Depending on the size, deployability and target group, a passenger car is divided into a certain segment. As a result, the prices and performance of cars of different brands, but divided into the same segment, can be compared more effectively. It is also possible to compare the sales figures of different brands and to take targeted marketing actions towards the different target groups.

The A and B segments are usually the smaller city cars. The C and D segments are the most common types for the middle class. From the E-segment onwards, the larger and more luxurious executive-type cars are usually used. The J to L-segments are often the larger MPVs or minibuses, of which the L-segment are often the SUVs and the 4×4 off-road vehicles.

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Door or flap
When describing models of passenger cars, in addition to the type of bodywork, reference is often made to two, three, four or five doors. In this form of naming, it is important to distinguish between flap and door. The difference lies in the fact that a door can be used to gain access to the passenger compartment of the car.

It can also be said that if the window opens with the opening, it is a door. A car therefore has a 3rd or 5th door if the passenger compartment is opened when it is opened. When access is provided to an independent space at the front or rear of the car, this is referred to as a flap. This concerns access to the engine compartment or the boot.

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A sedan often has a bonnet (or hood) at the front and a boot lid at the back, but there are exceptions; there are also car models where the engine is placed in the back of the car. A well-known example of this is the Volkswagen Beetle which has the boot on the front and the engine in the back of the car.

Operation
Cars are equipped with hand and foot controls to control the car and regulate comfort. These include a steering wheel, pedals for braking and accelerating and, in the case of a manual gearbox, clutch control, handbrake and gear lever. In addition, a car around the steering wheel includes a number of levers for the indicators, headlight, rear light, windscreen wipers and heating. The dashboard gives an overview of the status of the car.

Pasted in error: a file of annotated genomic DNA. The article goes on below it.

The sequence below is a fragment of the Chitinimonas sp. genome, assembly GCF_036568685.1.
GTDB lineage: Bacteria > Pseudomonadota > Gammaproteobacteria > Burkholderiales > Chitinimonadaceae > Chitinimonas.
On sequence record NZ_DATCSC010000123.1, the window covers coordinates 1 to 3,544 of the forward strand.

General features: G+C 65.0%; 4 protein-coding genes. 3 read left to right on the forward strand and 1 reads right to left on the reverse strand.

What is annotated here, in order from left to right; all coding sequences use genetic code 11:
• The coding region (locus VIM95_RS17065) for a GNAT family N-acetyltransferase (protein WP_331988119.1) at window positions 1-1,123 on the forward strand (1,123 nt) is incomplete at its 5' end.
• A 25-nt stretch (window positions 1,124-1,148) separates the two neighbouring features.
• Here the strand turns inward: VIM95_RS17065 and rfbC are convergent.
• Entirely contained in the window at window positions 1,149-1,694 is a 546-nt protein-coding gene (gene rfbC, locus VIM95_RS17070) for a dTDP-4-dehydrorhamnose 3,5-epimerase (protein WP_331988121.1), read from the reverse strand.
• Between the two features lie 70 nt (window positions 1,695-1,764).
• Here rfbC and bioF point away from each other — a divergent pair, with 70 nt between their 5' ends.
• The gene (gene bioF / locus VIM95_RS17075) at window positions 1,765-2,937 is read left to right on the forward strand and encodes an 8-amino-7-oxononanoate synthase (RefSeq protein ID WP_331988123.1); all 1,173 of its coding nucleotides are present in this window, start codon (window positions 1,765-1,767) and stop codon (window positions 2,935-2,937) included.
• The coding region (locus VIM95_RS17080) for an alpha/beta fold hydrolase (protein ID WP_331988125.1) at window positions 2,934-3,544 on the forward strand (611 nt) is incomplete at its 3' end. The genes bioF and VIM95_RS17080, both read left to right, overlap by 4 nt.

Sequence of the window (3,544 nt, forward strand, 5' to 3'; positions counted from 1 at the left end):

Over time, some of the controls have been replaced by automatic controls such as a starting mechanism, reversing light and, in some cases, an automatic gearbox. For cars from about 2010 onwards, most of the controls are not mechanically connected, but are connected to an electronic CAN-bus and an on-board computer that controls the car’s brakes and engine, among other things. This electronic control makes adaptive cruise control and an anti-lock braking system possible. With servo-assisted steering, a lane keeping system is possible in which the car steers itself. With the development of sensors, a self-propelled car is possible in the long run, whereby the control can be limited to entering an end point.

Engine
The placement of the engine in a car is usually in the front of the car, in exceptional cases the engine is placed in the back of the car as with the Volkswagen Beetle and the Porsche 911. The handling of the car is influenced by the weight of the engine behind or in the front of the car. Most ideal is a centre engine because such a car suffers the least from understeer or oversteer.

Different types of engines are used to drive the car.

Internal combustion engine
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Internal combustion engine
A car is usually powered by an internal combustion engine. An internal combustion engine derives its energy from the (explosive) combustion of petrol, diesel, LPG or another fuel. These fuels are for sale at petrol stations.

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In the case of a mixed engine, petrol (or LPG, for example) is detonated in a special chamber (cylinder) by a spark plug. The explosion pushes down a piston that drives the crankshaft and then this movement is transmitted to the wheels.

In the case of a diesel engine, diesel is ignited in the same type of special chamber by injecting the diesel under high pressure into the chamber. The ignition pushes down a piston that drives the crankshaft, after which the movement is transmitted to the wheels.

The residues from the combustion process that takes place in the engine are discharged through the exhaust. Nowadays there are strict requirements for this. Combustion engines running on ethanol, methanol, biomass and similar technologies have been increasingly introduced recently. Some are at an experimental stage, but most have been available for some time and are sometimes even inexpensive.

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